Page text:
Google's Play Store finally has its very first app with five billion downloads, and that title unsurprisingly goes to Google Play Services. The Google Play Services framework is required to use most Google-made apps aside from the actual Play Store, along with any apps that use certain solutions from the company such as the Maps API, Google+, and Google Wallet. The Google Play Services app is the front for that framework; the download contains the framework, and the app itself installs the framework and handles interactions with it internally. It has no user-accessible interface, meaning that the title of the first user-facing Android app with five billion downloads is still up for grabs.
Due to the way the Play Store operates, the app's download range won't be updated again until it reaches ten billion downloads. Google Play Services was last updated on July 10, bringing it up to the version 11.0.4. The update included fixes for apps that use Google's Firebase cloud framework, changes to how in-app advertising is handled, and tweaks for APIs used in Google Play Games and other services. Recently, the version 11 update family for Google Play Services, having started its rollout back in May, introduced full compatibility for Android Instant Apps.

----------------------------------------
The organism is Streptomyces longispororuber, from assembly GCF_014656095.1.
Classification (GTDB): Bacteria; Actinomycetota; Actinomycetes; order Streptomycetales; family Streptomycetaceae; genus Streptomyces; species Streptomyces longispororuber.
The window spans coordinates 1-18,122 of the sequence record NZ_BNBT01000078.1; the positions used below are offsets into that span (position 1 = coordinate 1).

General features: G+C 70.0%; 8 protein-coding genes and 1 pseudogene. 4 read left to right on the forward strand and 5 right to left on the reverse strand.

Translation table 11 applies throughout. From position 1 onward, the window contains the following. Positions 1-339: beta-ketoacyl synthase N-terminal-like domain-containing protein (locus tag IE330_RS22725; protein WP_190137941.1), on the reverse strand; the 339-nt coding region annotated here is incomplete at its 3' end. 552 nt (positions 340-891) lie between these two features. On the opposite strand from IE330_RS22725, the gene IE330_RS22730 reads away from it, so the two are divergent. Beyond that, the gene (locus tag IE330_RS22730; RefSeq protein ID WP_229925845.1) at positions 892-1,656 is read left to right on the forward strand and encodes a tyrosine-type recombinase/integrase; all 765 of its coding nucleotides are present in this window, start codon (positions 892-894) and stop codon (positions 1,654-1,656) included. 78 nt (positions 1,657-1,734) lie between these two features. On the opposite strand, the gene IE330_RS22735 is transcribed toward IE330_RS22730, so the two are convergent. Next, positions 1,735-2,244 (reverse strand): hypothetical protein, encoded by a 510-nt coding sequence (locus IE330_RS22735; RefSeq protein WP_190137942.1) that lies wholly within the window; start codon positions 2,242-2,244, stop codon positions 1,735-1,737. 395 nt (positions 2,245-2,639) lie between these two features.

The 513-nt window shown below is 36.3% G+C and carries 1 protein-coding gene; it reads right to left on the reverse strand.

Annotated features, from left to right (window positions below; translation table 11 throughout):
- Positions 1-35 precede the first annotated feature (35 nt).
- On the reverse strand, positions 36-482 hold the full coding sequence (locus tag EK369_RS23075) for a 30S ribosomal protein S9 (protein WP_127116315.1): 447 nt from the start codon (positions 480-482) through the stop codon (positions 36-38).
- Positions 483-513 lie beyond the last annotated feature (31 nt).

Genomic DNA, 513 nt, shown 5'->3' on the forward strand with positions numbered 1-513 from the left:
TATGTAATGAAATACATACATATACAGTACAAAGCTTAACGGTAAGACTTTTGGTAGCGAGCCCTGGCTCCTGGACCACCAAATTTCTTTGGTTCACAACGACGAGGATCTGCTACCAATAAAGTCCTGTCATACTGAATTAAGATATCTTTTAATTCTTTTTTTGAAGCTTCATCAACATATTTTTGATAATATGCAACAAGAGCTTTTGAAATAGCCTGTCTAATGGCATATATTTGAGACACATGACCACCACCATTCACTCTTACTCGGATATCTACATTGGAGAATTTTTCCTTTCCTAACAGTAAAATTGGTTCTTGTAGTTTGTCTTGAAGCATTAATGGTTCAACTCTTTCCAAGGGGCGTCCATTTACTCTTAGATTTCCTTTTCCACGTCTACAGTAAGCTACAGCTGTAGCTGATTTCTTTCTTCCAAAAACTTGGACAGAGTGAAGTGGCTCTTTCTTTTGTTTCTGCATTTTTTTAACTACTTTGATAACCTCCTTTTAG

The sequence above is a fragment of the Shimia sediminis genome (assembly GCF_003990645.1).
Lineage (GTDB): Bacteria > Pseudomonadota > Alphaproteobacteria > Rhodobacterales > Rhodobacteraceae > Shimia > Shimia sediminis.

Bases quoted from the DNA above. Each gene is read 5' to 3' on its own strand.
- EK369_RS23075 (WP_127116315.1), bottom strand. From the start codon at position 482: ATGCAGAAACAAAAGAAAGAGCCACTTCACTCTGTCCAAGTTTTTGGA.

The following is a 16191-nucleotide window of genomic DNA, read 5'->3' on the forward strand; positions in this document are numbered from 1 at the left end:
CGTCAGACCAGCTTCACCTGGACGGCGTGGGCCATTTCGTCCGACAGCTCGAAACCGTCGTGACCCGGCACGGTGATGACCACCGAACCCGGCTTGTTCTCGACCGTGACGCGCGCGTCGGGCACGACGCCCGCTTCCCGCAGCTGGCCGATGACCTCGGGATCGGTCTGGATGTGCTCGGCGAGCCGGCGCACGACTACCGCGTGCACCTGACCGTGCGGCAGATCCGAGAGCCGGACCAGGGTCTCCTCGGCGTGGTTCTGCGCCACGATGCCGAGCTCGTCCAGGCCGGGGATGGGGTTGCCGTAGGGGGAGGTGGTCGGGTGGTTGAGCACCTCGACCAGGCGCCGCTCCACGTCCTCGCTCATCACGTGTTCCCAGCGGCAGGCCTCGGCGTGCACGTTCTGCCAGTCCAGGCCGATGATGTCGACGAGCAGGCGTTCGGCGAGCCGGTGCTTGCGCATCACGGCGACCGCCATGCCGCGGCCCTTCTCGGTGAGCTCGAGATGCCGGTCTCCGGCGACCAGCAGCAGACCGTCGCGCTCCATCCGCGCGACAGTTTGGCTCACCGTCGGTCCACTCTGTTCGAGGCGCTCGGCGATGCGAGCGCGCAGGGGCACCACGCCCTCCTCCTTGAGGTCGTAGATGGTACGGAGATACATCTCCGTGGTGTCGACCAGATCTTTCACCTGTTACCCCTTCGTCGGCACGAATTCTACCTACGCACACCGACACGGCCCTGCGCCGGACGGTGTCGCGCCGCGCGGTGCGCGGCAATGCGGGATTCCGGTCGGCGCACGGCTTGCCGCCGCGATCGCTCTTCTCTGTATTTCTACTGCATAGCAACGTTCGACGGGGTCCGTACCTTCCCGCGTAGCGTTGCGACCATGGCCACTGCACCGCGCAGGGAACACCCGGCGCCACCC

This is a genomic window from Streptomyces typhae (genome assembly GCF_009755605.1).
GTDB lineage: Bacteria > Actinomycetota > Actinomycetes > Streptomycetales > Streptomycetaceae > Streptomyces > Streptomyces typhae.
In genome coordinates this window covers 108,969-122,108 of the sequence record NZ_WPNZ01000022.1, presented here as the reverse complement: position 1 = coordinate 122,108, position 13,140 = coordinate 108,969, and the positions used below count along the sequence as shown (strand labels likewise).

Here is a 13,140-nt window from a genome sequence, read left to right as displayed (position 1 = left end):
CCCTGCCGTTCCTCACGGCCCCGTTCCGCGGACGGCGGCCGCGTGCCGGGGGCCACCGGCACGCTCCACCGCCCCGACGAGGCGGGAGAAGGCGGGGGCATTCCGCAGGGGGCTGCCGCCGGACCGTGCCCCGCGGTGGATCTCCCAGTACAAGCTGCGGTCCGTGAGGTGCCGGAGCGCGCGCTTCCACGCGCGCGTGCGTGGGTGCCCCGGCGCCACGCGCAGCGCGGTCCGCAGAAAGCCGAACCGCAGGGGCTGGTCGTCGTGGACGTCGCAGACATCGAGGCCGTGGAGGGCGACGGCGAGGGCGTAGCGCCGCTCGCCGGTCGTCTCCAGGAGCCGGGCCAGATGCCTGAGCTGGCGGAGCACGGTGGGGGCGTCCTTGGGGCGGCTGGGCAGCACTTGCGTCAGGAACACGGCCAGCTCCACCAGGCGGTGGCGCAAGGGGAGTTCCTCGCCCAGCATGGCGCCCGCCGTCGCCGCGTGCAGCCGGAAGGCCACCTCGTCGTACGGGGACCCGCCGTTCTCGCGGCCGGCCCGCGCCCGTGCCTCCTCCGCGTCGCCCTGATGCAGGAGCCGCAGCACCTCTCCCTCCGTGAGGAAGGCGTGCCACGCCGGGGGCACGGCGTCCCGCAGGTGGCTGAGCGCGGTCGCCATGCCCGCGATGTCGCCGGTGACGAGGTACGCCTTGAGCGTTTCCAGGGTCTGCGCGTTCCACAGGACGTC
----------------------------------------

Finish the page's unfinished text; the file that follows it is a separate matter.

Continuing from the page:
Using Google Play Services rather than integrating such functionality into APIs for use by developers on a per-app basis is arguably a far more favorable approach to integration between third-party apps and Google's software solutions, but many users on the Play Store complain about the size of the app, how ubiquitous it is, issues with updating it, and other problems. Mostly, the app poses a problem for some legacy devices with extremely small amounts of RAM and storage, some of which are either unable to install many or any apps after installing Google Play Services, or are unable to install the software at all. The size of the app can vary between Android versions and devices, but averages around 80MB. Even with the issues it can pose for legacy devices, it has served as a very effective integration tool from Android's inception, and Google will likely keep it that way for the foreseeable future.